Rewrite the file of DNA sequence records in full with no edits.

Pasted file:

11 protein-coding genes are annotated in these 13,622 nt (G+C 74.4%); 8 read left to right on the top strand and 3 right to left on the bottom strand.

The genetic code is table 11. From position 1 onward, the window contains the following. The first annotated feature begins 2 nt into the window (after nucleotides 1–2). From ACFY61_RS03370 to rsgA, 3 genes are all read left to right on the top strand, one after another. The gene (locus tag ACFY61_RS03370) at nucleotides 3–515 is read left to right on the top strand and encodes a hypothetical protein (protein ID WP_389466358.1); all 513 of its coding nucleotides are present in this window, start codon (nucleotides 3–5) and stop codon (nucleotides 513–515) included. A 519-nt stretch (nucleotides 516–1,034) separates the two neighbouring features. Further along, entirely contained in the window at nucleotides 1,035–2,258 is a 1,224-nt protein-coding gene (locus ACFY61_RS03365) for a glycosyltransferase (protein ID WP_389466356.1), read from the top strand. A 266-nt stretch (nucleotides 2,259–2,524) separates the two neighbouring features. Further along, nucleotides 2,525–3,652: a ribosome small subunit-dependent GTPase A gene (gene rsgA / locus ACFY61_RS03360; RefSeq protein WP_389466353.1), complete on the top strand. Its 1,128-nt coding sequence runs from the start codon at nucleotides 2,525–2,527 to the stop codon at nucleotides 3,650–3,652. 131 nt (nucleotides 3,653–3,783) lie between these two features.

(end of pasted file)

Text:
11 protein-coding genes are annotated in these 13,622 nt (G+C 74.4%); 8 read left to right on the top strand and 3 right to left on the bottom strand.

The genetic code is table 11. From position 1 onward, the window contains the following. The first annotated feature begins 2 nt into the window (after nucleotides 1–2). From ACFY61_RS03370 to rsgA, 3 genes are all read left to right on the top strand, one after another. The gene (locus tag ACFY61_RS03370) at nucleotides 3–515 is read left to right on the top strand and encodes a hypothetical protein (protein ID WP_389466358.1); all 513 of its coding nucleotides are present in this window, start codon (nucleotides 3–5) and stop codon (nucleotides 513–515) included. A 519-nt stretch (nucleotides 516–1,034) separates the two neighbouring features. Further along, entirely contained in the window at nucleotides 1,035–2,258 is a 1,224-nt protein-coding gene (locus ACFY61_RS03365) for a glycosyltransferase (protein ID WP_389466356.1), read from the top strand. A 266-nt stretch (nucleotides 2,259–2,524) separates the two neighbouring features. Further along, nucleotides 2,525–3,652: a ribosome small subunit-dependent GTPase A gene (gene rsgA / locus ACFY61_RS03360; RefSeq protein WP_389466353.1), complete on the top strand. Its 1,128-nt coding sequence runs from the start codon at nucleotides 2,525–2,527 to the stop codon at nucleotides 3,650–3,652. 131 nt (nucleotides 3,653–3,783) lie between these two features.